If we contrast that with the new situation, however, it quickly becomes obvious that it is better for the pubs in many ways. This is confirmed by the fact that our local pub had their busiest day ever under the new system, even though the pub was never as full as it would have been during “old system” busy periods, due to customer numbers being limited. There are two reasons for this; flow is better (more regular) and throughput is more predictable. In pure Kanban terms, work in progress (WIP) is lower but more consistent.

There is also a single flow of work, unlike before. If you think about it, the old system had every staff member using their own process/queue in parallel — take the order, pour the drinks, deliver the drinks, take the payment. These queues often clashed over shared resources —beer pumps, tills, etc. — and this was worse in the busiest periods. Now, of course, there is a single queue that we can map onto a Kanban board with these columns:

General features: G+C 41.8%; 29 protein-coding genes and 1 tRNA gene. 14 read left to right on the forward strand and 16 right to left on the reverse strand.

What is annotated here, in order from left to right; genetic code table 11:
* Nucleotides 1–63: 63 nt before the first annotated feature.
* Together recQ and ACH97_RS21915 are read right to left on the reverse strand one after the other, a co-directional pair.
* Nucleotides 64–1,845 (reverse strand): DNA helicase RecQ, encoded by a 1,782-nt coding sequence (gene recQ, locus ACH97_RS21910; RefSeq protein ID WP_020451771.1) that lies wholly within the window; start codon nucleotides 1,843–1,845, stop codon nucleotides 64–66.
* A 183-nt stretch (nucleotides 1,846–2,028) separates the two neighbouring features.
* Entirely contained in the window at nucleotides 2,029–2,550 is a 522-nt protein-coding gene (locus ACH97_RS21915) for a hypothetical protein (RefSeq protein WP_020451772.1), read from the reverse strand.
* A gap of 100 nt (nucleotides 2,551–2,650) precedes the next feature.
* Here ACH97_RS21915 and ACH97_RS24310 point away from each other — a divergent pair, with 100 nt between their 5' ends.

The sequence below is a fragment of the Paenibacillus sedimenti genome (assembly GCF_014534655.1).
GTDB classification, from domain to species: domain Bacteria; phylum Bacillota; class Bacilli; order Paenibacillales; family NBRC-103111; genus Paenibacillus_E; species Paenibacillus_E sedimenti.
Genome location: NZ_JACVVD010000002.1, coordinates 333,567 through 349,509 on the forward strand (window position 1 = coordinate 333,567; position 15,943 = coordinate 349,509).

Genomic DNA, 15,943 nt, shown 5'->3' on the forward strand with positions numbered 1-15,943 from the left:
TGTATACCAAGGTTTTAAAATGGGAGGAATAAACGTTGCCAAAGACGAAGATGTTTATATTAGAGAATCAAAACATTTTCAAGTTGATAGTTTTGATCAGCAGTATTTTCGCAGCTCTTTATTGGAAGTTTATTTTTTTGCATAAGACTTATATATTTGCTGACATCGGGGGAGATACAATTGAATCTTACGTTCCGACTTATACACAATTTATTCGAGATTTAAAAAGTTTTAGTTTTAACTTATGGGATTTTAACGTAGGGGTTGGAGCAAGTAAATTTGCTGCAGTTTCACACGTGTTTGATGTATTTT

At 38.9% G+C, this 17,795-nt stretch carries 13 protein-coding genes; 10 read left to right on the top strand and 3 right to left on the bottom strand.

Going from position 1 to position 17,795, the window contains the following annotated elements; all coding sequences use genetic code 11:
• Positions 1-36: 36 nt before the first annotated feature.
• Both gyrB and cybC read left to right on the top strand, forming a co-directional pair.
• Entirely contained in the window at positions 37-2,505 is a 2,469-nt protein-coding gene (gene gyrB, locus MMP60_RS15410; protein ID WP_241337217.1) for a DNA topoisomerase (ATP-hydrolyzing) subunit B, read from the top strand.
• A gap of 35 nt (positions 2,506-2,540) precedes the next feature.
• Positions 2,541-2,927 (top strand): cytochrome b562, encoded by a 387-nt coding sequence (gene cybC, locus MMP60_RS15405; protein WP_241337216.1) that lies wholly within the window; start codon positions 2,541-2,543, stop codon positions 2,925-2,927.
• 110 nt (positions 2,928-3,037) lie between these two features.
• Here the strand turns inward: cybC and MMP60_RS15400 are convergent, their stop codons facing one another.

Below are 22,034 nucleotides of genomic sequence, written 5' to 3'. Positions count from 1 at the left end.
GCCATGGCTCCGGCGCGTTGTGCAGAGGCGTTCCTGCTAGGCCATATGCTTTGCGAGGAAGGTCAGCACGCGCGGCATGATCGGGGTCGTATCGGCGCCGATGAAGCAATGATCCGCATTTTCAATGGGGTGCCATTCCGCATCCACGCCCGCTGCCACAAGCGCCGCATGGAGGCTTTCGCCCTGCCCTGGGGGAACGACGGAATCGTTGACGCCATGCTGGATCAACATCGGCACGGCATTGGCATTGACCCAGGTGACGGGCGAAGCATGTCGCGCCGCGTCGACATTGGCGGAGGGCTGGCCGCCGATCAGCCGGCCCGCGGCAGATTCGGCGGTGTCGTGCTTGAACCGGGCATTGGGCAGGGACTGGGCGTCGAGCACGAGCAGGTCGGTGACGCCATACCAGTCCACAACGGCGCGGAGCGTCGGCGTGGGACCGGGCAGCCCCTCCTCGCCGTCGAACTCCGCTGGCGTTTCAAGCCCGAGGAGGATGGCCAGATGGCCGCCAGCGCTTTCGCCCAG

• Orders in (already paid for)
  • Pour drinks
  • Deliver drinks to tables

These can now be much more efficient; for instance, one member of staff can just pour drinks. Another can put multiple orders on trays to be delivered. Another can just deliver trays of drinks. And the number of people in each of these roles can be flexed depending on demand (we know everybody is T- or E-shaped as they used to do every role in the old system!)